Sunday, Sept. 2d. It rained (I was sick) and the people were punished, by getting wet in the shower, through not coming better prepared for encampment, &c. which I was glad of, as it taught them a useful lesson against

my return: it cleared up and the sun broke out, wollen I addressed them. Being informed of some ill designs among the youth, to bring a stigma on the meeting, I observed three companies in the woods : I got on a log in the triangle, and began relating a story concerning a bird's nest, which my father had remarked represented his family, that would be scattered like those young birds, who knew not the getting of things, but only the fruition of provision, and not parental affection until they become to have children of their own; which remarks had made great impression on my mind. The rehearsal to thein had the desired effect, and gathered their wandering minds into a train of serious thinking, and prepared their hearts for the reception of good advice: several of them desired I should

pray

with them: soon nine were sprawling on the ground, and some were apparently lifeless. The Doctors supposed they had fainted, and desired water and fans to be used : I replied, “ Hush !" then they to shew the falacy of my ideas, attempted to determine it with iheir skill, but to their surprise their pulse was regular; some said, “it is fictitious, they make it:" I answered, "the weather is warm and we are in a perspiration, whilst they are cold as corpses, which cannot be done by human art."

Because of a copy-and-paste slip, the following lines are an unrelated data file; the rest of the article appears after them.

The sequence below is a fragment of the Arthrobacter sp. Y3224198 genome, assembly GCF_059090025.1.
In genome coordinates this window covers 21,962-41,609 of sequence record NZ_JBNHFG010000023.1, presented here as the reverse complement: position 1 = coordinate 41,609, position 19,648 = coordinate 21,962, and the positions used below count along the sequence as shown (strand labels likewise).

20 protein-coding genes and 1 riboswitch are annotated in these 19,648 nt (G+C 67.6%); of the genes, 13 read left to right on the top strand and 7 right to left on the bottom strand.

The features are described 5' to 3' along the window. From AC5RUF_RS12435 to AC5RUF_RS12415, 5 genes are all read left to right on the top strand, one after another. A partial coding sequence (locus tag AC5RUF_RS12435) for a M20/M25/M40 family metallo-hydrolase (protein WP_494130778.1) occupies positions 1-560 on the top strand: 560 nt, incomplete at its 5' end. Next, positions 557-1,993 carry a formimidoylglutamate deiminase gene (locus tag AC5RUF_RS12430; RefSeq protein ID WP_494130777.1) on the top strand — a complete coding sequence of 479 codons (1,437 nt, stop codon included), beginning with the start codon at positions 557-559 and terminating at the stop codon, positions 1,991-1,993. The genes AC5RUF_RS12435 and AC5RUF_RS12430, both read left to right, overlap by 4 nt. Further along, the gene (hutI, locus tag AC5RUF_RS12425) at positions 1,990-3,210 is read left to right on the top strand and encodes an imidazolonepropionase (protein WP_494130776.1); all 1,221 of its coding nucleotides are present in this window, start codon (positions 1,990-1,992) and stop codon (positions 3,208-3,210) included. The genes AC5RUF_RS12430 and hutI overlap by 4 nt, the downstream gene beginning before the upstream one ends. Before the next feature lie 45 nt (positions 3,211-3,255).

Here some supposing they were dying, whilst others suggested, “it is the work of the devil:" I observed, <if it be the devil's work, they will use the dialect of hell, when they come to:" some watched my words, in great solemnity, and the first and second were soon brought through, happy, and all in the course of the night, except a young woman, who had come under good impression, much against her father's will thirty miles. She continued shrieking for mercy for eight hours, sometimes on the borders of despair, until near sun-rise, when I exhorted her if she had a view of her Saviour, to receive Him as appearing for her: here hope revived; faith sprang up; joy arose; her countenance was an index of her heart to all the beholders; she uttered a word, and soon she testified the reality of her mental sensation, and the peace she had found.

About thirty found peace; and I appointed another Camp-ineeting, to commence in May.